How to Achieve Greatness By Being Mediocre Every Day

Try building a “better than nothing” habit

Like many people, I’ve tried to pass the time over the past year by forming some new habits: running, baking, writing every day, learning new card tricks to dazzle friends at future dinner parties (those will be a thing again, won’t they?). Each of these pursuits started strong… until I gave up shortly thereafter.

I had lofty visions of being good at these things immediately. And I just didn’t like being bad. But that was the problem: I was fixated on high achievement, when I should have been focused on repetition.

In a recent TED talk, the sociologist Christine Carter argues that in order to successfully build new habits, you need to stop trying to be good and instead get comfortable being mediocre. “You’ll need to abandon your grand plans, at least for now,” Carter says. Reaching our goals, she explains, doesn’t depend on willpower, but rather a “willingness to be bad at our desired behavior.”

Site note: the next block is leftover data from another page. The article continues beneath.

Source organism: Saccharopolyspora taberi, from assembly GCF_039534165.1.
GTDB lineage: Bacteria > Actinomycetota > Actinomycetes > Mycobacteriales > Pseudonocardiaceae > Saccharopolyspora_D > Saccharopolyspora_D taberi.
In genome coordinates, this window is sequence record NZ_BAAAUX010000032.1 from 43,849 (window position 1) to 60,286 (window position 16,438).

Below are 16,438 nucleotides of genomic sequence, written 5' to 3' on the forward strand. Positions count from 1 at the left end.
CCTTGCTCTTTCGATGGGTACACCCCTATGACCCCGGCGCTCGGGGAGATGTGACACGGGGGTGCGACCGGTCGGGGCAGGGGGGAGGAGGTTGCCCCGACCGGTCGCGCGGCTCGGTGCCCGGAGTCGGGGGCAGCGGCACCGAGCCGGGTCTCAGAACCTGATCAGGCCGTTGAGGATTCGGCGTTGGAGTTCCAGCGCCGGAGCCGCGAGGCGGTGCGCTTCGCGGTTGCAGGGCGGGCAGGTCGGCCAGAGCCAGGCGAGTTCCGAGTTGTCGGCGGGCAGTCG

To overcome your brain’s desire for instant greatness, it helps to create a wildly unambitious daily practice, something Carter calls a “better than nothing” habit. Simply take one of your goals and strip down the outcome into steps so small, so seemingly insignificant, that they seem almost effortless. For instance, if you want to be a runner but don’t remember the last time you walked a mile, don’t set a daily running target of 30 minutes. Instead, start with one minute. Really. If you want to start meditating, stop watching hour-long meditation tutorials. Rather, do some deep breathing for 90 seconds. If you want to eat more vegetables, add a single leaf of romaine lettuce to your meals. (As Carter points out, this tiny addition “contains half a gram of fibre and loads of nutrients.”)

A “better than nothing” habit is repeatable because it requires minimal effort. As Carter notes, this behavior isn’t the ultimate goal, but a jump-start to help you get there. By taking these minuscule steps, you hardwire the habit-building process into your brain and lay the groundwork for more significant changes in the future.

So allow yourself to be mediocre. But just make sure to be mediocre every day.

Editor in Chief of Post-Grad Survival Guide • Columnist in Marker • Words in Forge, Debugger & more • Lets connect on LinkedIn:

Thanks to Tom Kuegler and Michael Thompson

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